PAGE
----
What are the benefits of being mindful? How is your health affected by mindfulness?
According to Dr. Judson Brewer in Unwinding Anxiety, there’s a reliable way to recognize and dismantle anxiety and the harmful habits it spawns. He suggests mindfulness—the practice of paying close attention to the present moment without analyzing or judging it.
Here are the top benefits of practicing mindfulness.
Benefits of Being Mindful
Brewer says that once you’ve recognized a behavior loop and mindfully assessed its reward value, the key to changing the behavior is replacing it with something more rewarding. He argues that there are three benefits of mindfulness, an ideal replacement behavior:
First, it’s always available. You can be mindful regardless of your circumstances, location, or resources. You don’t need any particular item, substance, or environment in order to practice mindfulness.
(Shortform note: Here it’s important to distinguish between mindfulness and meditation, since the two are often conflated. As Brewer explains, meditation is one technique for practicing mindfulness, but it’s not the only technique. Whereas mediation often does require a specific environment (typically somewhere quiet to sit) and a stretch of uninterrupted time, you can practice mindfulness anytime and anywhere, even when engaged in demanding activities like driving, public speaking, intensive work, and so on.)
Second, it’s inherently rewarding—more so than whatever behavior you might be trying to change. Brewer says a benefit of being mindful is that it feels good in its own right, and that it promotes other positive feelings such as openness, creativity, and joy that are also rewarding.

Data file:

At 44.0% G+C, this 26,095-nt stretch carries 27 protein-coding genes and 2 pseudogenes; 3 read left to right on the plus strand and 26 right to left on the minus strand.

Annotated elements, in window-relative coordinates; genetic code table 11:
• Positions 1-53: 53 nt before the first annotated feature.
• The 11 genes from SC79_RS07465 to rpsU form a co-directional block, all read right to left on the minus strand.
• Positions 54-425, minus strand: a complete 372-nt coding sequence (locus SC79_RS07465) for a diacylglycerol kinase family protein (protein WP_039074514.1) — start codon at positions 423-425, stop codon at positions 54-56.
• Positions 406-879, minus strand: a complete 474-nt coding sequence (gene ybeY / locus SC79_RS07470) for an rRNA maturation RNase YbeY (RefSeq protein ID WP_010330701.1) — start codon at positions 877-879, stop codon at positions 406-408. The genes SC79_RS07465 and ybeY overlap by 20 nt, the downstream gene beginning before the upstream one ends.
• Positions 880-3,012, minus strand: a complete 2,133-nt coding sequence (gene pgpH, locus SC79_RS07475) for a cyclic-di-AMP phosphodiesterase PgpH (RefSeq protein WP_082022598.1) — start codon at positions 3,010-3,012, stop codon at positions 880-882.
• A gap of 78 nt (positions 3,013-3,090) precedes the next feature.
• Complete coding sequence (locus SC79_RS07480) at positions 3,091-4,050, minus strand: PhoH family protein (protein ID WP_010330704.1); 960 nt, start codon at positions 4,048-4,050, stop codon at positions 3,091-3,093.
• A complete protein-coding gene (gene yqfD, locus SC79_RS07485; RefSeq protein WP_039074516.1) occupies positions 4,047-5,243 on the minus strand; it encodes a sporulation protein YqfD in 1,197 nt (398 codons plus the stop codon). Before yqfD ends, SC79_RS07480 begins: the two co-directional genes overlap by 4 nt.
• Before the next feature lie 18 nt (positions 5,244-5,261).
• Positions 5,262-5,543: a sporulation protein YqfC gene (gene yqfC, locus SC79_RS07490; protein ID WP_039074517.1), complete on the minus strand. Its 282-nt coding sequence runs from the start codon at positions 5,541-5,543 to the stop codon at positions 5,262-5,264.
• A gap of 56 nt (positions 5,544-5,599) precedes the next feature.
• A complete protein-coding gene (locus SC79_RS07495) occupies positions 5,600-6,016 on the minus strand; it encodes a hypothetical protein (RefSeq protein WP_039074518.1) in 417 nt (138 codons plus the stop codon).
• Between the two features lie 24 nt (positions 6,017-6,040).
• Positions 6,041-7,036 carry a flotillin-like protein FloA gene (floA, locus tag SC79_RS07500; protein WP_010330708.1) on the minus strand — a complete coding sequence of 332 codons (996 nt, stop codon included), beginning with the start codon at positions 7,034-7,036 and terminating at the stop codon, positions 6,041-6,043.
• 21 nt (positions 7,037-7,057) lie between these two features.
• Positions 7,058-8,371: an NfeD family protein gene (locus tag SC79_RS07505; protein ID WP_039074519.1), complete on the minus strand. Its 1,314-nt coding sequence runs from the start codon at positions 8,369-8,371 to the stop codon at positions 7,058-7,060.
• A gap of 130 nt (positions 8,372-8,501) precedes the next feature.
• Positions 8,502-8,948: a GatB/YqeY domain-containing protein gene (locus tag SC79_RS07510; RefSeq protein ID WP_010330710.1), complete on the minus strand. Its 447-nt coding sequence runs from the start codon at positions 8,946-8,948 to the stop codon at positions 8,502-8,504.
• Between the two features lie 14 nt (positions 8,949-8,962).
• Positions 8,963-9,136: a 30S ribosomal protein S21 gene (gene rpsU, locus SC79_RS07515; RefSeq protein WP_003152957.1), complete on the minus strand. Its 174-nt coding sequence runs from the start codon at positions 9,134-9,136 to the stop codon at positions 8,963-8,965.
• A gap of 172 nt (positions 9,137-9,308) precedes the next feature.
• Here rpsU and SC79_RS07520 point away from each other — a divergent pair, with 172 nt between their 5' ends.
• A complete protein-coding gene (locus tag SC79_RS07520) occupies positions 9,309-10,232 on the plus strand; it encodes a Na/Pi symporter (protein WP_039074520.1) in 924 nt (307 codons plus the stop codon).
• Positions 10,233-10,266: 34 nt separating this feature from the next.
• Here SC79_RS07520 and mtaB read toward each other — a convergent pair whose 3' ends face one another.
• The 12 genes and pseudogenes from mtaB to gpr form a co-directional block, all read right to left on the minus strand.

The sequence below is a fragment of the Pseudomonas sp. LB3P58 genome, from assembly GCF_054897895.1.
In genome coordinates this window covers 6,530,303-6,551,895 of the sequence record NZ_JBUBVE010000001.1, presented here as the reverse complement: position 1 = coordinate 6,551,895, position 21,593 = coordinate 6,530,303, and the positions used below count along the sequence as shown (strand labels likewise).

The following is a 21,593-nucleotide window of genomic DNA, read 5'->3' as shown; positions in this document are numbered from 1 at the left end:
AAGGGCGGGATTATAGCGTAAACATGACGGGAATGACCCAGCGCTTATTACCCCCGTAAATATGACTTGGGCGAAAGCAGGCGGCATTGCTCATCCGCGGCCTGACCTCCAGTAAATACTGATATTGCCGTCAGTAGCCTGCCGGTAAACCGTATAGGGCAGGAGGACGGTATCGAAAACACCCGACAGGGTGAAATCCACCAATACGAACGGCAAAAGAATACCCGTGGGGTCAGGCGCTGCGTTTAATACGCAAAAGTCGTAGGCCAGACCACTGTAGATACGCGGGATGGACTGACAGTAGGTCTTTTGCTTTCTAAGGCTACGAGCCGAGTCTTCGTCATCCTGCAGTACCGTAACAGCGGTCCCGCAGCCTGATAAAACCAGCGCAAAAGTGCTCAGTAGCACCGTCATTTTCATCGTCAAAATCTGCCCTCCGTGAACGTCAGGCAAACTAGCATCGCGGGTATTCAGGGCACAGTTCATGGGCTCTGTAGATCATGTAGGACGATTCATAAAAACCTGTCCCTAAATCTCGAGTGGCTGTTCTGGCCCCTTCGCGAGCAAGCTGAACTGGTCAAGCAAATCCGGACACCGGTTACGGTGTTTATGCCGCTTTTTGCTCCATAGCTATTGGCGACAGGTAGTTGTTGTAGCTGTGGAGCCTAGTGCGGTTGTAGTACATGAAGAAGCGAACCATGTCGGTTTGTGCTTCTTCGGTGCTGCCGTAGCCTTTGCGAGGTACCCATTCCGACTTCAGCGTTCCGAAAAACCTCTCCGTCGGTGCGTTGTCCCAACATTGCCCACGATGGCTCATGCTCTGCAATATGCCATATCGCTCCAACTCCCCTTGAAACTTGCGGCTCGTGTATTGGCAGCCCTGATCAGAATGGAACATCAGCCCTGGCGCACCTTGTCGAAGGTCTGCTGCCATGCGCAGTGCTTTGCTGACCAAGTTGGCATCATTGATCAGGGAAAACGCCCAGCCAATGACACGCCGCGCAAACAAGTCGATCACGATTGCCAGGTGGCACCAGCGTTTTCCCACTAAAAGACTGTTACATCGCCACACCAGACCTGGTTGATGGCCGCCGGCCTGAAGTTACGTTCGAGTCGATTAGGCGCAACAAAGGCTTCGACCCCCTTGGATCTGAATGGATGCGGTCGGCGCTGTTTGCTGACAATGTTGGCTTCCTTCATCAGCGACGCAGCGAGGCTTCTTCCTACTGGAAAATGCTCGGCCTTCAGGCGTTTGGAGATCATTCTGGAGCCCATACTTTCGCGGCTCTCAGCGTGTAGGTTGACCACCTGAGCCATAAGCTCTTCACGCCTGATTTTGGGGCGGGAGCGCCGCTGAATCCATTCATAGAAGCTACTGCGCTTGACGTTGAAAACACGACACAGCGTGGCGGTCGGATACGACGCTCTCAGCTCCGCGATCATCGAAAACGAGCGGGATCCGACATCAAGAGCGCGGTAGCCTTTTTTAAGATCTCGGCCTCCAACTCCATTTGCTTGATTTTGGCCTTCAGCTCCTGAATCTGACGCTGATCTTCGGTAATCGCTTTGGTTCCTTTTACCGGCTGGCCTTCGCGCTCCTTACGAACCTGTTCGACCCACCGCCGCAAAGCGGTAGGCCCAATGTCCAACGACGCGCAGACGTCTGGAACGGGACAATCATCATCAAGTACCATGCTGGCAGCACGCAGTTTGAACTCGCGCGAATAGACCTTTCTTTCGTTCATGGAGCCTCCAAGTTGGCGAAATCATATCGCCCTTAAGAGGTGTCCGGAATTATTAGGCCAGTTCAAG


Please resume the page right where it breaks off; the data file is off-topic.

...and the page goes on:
Furthermore, unlike the behaviors it replaces, mindfulness’s reward value never fades. For instance, the first time you drink when you’re anxious, the alcohol might actually do a decent job making you feel relaxed. But over time, not only will you need to drink more to get the same effect, but intoxication itself will become less rewarding as its novelty wears off. (Shortform note: This is called hedonic adaptation—a phenomenon whereby we get used to pleasurable stimuli, which then makes them less pleasurable. According to experts, mindfulness helps with hedonic adaptation, too: It encourages you to savor your pleasurable experiences and it helps you notice when they’re getting stale.)
Third, it breaks the anxious habit loop instead of reinforcing it or creating new loops. Many anxiety-driven behaviors (like drinking) obscure the true causes of anxiety and give you bad habits and material consequences that spawn more anxiety. In contrast, one of the benefits of being mindful is that it has no such side effects. It causes no harm, doesn’t fuel habits, and short-circuits rather than reinforces the anxiety loop.
(Shortform note: You might notice that as a whole, Brewer’s approach to treating anxiety is circular. In other words, he says that you should develop mindfulness so that you can notice your anxious habit cycles, analyze them, and replace your anxiety-driven behaviors with… mindfulness. This circular logic isn’t necessarily a problem, and may in fact be a feature: If mindfulness is the tool for both detecting and breaking problematic cycles, then presumably the mindfulness you apply in step three will also help you discover additional problematic cycles, unwind those, and so on.)
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Here's what you'll find in our full Unwinding Anxiety summary:
- How to recognize and counteract anxiety with mindfulness
- Why anxiety becomes is toxic if left untreated
- A three-step method for treating anxiety